Geoffrey Hill on poetry.
From Hill's notes to section 1 of 'The Annunciations' in The Penguin Book of Contemporary Verse 1962.
"The Word (line 1) is the impulse that makes and comprehends. Poetry before the poetry-banquet. The Word is an Explorer (c.f. Four Quartets passim). By using an emotive cliche like 'The Word' I try to believe in an idea that I want to believe in: that poetry makes its world fromthe known world; that it has a transcendence; that it is something other than the conspicuous consumption (the banquet) that it seems to be. What I say in the section is, I think, that I don't believe in the Word. The fact that I make the poem at all means that I still believe in words."
From 'Language, Suffering, and Silence' in 'Collected Critical Writings'2008.
"I would seriously propose a theology of language; and a primary exercise to be undertaken towards its establishment. This would comprise a critical examination of the grounds for claiming (a) that the shock of semantic recognition must also be a shock of ethical recognition and this is the action of grace in one of its minor, but far from trivial, types; (b) that the art and literature of the late twentieth century require a memorialising, a memorialising of the dead as much as, or even more than, expressions of 'solidarity with the poor and the oppressed'....Hopkins, with Victorian aesthetics at his fingertips, sometime pupil of Walter Pater, leans away from the aesthetic equation, takes the weight of the more awkward stresses of a world which, in justice, contains aesthetics as a good, but is not either ruled or saved by them."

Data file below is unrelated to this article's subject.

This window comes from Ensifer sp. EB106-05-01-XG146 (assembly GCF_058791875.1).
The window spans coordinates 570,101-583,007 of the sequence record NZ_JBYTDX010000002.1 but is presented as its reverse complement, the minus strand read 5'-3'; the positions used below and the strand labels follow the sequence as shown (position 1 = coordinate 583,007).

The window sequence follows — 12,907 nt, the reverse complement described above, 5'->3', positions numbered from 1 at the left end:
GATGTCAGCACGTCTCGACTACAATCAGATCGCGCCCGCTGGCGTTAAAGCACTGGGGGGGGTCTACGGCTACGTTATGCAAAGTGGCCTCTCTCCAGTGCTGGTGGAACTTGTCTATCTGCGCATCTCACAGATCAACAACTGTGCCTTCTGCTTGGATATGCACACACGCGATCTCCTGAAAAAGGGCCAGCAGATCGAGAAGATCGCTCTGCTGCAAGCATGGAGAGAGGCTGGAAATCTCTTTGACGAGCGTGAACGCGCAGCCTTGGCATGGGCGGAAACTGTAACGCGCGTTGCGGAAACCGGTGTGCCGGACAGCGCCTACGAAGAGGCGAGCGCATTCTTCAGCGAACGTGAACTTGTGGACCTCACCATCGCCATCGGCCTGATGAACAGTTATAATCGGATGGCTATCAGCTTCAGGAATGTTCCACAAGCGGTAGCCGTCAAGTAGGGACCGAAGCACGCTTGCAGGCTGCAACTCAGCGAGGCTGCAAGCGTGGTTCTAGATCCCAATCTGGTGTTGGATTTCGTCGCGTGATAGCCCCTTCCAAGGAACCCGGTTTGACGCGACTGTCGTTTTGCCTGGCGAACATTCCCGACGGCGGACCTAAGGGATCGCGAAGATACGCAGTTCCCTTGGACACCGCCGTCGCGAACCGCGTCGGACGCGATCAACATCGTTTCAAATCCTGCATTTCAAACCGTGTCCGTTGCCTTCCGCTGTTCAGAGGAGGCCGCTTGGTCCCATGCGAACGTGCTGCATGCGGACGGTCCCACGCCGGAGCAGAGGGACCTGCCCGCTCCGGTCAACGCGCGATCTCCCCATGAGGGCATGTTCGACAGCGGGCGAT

From 'A Postscript on Modernist Poetics' in 'Collected Critical Writings'2008.
"I would name Simone Weil's - also late - L'Enracinement, as an uncondescending attempt to reduce ('reduce', at least in her case, is not reductive) the intractable nature of poetry to a position of moral influence; to be able to say of it; 'it has connected': "Simultaneous composition on severl planes at once is the law of artistic creation, and wherein, in fact, lies its difficulty. A poet in the arrangement of words and the choice of each word, must simultaneously bear in mind matters on at least five or six planes of composition....Politics in their turn form an art governed by composition on a multiple plane."
The above have been selected to give some idea about how Hill may feel about his own work. There's a consistent downplaying of the importance of verse (ie it isn't as powerful as some would think and it should take second place to issues of faith. There's also the recognition that poetry can and should operate across several planes and that this should have an ethical component. Hill's notion of memorialisation is also tied up with his faith.
Finally, this is from 'The Triumph of Love which was published in 1998:
"So - Croker, Macsikker, O'Shem - I ask you
what are poems for? They are to console us
with their own gift, which is like perfect pitch.
Let us commit that to our dust. What
ought a poem to be? Answer, a sad
and angry consolation.What is
the poem? What figures? Say,
a sad and angry consolation. That's
beautiful. Once more? A sad and angry